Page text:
Wednesday, September 21, 2022

Hitman GO: Definitive Edition

In a series as extensive as Hitman, there is one side entry that’s easy to overlook. Back in 2014, Square Enix released the series’ first mobile game, Hitman GO, which gained critical acclaim for successfully translating the Hitman formula to a portable device. In 2015, a console and PC port, Hitman GO: Definitive Edition, was released with improved visuals and all of the DLC included. This was the version I later bought for only $0.80 during a massive sale Square Enix held when the game’s developer, Square Enix Montréal, was acquired by Embracer Group. With the chance to finally play this lesser-known title, I’m now left wondering why I didn’t do it sooner.

Due to the game’s development taking the behavior of mobile players into account, Hitman GO smartly doesn’t have any overt story or narrative. Instead, it divides the game’s levels into seven chapters presented as board game boxes, with each box presenting a loose narrative of Agent 47 overcoming obstacles until he takes out his main targets. Notably, however, the fifth box is based on the “Curtains Down” mission from Hitman: Blood Money and the seventh box is based on the “St. Petersburg Stakeout” mission from Hitman 2: Silent Assassin. As such, series veterans may more easily fill in the blanks for these faithful recreations.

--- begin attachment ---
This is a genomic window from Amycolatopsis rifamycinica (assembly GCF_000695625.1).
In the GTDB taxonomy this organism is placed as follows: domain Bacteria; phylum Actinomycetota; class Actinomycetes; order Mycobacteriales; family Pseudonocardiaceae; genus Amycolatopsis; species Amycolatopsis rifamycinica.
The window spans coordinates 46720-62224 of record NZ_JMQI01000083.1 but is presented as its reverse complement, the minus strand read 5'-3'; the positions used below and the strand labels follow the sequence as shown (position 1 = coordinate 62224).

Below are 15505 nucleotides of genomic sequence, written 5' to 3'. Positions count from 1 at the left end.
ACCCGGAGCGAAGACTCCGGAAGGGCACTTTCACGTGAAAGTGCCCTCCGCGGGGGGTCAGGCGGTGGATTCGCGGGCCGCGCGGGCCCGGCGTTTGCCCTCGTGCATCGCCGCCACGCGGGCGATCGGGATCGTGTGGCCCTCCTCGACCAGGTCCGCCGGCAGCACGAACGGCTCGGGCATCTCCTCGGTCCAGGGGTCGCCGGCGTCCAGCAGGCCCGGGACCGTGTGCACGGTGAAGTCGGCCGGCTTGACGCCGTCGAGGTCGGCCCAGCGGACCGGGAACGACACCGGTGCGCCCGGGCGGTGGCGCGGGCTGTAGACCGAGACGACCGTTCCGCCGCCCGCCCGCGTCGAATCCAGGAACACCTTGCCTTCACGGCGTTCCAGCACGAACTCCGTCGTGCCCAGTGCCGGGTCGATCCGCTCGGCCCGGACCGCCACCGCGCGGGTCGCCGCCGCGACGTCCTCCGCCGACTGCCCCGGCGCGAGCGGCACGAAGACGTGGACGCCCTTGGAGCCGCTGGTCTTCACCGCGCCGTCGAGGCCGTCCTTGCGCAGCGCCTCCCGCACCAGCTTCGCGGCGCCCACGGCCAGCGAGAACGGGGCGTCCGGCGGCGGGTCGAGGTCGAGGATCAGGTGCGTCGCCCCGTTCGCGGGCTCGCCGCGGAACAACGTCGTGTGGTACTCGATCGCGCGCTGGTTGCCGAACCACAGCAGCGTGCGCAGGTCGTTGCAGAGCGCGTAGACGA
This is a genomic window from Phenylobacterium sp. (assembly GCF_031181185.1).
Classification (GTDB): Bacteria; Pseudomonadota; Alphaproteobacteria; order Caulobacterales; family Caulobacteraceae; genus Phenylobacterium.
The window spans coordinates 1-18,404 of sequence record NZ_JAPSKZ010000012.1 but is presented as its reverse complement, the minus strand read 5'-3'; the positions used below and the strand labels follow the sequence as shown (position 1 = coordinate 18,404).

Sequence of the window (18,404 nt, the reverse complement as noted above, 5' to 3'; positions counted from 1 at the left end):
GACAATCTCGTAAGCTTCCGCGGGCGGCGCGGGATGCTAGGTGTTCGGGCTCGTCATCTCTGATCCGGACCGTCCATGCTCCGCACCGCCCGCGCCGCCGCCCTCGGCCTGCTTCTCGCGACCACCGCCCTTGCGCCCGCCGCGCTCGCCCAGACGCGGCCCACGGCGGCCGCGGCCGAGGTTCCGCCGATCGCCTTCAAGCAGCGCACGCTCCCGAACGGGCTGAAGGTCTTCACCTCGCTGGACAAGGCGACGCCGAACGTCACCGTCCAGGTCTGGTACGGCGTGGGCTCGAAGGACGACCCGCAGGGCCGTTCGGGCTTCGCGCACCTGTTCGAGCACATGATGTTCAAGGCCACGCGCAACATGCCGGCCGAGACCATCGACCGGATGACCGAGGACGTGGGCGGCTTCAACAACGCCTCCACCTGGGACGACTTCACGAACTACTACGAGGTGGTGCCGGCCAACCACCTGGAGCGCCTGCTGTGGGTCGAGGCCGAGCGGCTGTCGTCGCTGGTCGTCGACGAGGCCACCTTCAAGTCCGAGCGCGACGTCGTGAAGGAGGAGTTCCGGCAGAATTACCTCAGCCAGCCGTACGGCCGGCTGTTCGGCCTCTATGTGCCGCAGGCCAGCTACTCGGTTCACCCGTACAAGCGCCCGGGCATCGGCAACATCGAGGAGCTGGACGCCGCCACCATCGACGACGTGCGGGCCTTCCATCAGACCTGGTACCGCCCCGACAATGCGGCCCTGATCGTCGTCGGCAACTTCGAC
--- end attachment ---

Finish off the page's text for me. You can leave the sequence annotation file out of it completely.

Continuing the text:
In each level, players move Agent 47 on a grid-like path made of lines and nodes. As 47 moves towards the level’s exit node, he will usually face a number of enemies in his path, which he can kill by moving into the same space that they occupy. At the same time, however, enemies can also kill 47 by moving into the same node that he occupies. After 47 moves to a new node, some enemies will also move a node along a set path, which can spell death and a restart if the player isn’t careful. As the player gets comfortable dealing with certain enemy types, new ones are periodically introduced with new behaviors that players must take into account. Fortunately, each enemy type is color coded so that players can quickly figure out what they have to deal with at a glance.

Certain nodes will also grant 47 useful items that he can use to gain the upper hand. These nodes usually let him throw an item to an adjacent node to distract enemies within a certain range, though later levels may also contain a sniper rifle that lets him shoot certain nodes for different effects. Later in the game, levels may also contain a briefcase that 47 can collect for an extra challenge.

Levels get increasingly complex.